This fully automated drive-in food market held the promise of a leisurely, push-button future. But even people of the 1950s probably recognized it as a sleek re-imagining of a surprisingly retro idea.
The drive-in market of the 1920s revolutionized how a lot of Americans shopped for food. For better and worse, the world was fast becoming car-centric. Especially in places like Southern California, where the car was quicker to catch on thanks to fair weather, and the fact that the region had such an abundance of car-food (that's the technical term for oil) right in its own backyard.
The drive-in market delivered new kinds of efficiencies, like allowing food vendors to set up shop slightly off the beaten path, where real estate prices were cheaper. It also allowed shoppers to find nearly all of their grocery needs under one roof rather than driving from specialized store to specialized store.
As Richard Longstreth writes in his book The Drive-In, The Supermarket, and the Transformation of Commercial Space in Los Angeles, 1914-1941:
Many consumers acquired a preference for the drive-in market over chain and other neighborhood food stores because of its convenience. The opportunity to pull off the street, park adjacent to the store, and have purchases placed in the car by an attendant was regarded as an enormous advantage. At some drive-in markets, customers could even remain in the driver's seat and give their order to a clerk, although this practice does not appear to have been widespread owing to the bottlenecks it could generate. Furthermore, conventional wisdom held that most customers preferred to leave their cars while shopping. To facilitate the process, some markets had an employee aid in vehicular circulation and watch parked cars.
The drive-in market gave way to the supermarket by mid-century, but magazine readers of the 1950s were promised that the concept may not be dead quite yet. All the drive-in market needed was a little ingenuity from the same people that were dreaming about crazy ideas like putting a man on the moon.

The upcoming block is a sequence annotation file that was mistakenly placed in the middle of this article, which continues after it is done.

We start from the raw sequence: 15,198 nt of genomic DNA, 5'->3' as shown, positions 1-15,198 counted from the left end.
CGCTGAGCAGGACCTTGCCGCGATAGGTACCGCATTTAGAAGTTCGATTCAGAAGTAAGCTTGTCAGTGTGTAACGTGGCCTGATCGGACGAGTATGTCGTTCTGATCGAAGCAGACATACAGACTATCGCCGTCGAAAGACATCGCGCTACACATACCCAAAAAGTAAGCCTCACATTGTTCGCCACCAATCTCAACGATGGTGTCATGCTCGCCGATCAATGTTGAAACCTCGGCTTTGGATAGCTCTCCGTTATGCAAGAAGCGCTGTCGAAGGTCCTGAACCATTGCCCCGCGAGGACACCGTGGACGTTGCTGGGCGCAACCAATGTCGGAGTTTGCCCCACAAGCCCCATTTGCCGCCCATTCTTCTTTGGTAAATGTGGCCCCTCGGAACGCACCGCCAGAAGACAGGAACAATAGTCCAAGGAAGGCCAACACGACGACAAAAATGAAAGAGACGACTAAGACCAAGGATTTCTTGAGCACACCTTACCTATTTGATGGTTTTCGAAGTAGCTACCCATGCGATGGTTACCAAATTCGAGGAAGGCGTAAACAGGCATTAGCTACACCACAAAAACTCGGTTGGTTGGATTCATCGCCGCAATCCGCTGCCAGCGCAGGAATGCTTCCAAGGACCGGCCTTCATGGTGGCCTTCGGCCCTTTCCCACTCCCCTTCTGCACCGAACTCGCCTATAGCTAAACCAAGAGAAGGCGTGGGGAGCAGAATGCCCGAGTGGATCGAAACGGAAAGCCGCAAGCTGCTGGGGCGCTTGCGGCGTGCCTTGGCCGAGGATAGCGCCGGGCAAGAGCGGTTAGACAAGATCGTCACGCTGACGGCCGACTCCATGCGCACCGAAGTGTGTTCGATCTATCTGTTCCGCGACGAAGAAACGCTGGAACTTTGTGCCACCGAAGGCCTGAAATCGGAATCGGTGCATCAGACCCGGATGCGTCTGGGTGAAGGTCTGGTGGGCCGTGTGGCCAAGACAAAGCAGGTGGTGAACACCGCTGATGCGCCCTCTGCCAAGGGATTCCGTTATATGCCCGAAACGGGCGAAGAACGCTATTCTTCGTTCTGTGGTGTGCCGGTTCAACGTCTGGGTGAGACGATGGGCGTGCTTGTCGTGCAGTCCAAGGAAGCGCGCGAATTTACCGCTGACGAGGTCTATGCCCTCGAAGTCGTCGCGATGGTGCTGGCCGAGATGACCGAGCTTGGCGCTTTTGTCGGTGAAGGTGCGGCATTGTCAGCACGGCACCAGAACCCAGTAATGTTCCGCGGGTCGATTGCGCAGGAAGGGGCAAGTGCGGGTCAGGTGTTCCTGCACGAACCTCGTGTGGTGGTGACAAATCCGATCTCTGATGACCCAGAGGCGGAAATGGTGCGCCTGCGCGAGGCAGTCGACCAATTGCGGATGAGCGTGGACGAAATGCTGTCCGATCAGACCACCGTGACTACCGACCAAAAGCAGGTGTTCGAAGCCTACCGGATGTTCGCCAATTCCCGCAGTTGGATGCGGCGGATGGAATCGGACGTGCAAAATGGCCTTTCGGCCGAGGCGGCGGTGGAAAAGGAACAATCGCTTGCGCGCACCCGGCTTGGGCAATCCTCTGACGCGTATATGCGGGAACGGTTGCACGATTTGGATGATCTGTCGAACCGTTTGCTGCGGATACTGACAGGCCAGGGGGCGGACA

The fantastic Modern Mechanix blog dug up this advertisement, which appeared in the May 1956 issue of Scientific American. The ad was for General Motors' New Departure ball bearings, and proclaimed that by 1959 the old fashioned drive-in market could get decidedly more high-tech.
A week's shopping in minutes! And you haven't moved from your car. It's that simple at the Drive-In Market of tomorrow. Just select your items from the monitor screen; electronic impulses select, assemble, deliver your order, total your bill and return your change.
It's just a dream away! And when it takes shape, look for New Departure to provide the proper bearings to keep all moving parts functioning smoothly. New Departure ball bearings keep parts in perfect alignment, support loads from any angle and require little or no maintenance.
General Motors, like so many advertisers that would come before and after them, loved to position themselves firmly at the future's door. An association with the sleek, techno-utopian ideas that were just around the corner meant that even a product as boring as ball bearings could look as bright and sexy as a rocket to the moon.
Honestly, I imagine you could do some pretty innovative things with drive-in markets these days. But I suppose there's more excitement here in the 21st century about the various ways to get food to come to you.
Images: New Departure ball bearings ad from the Modern Mechanix blog; Photograph of the now defunct Plaza Market, 4651-4663 Pico Blvd in Los Angeles, scanned from the book The Drive-In, The Supermarket, and the Transformation of Commercial Space in Los Angeles, 1914-1941 by Richard Longstreth; Sketch of the "Los Angeles Drive-in Market" by Richard Neutra circa 1928, scanned from the book The Drive-In, The Supermarket, and the Transformation of Commercial Space in Los Angeles, 1914-1941 by Richard Longstreth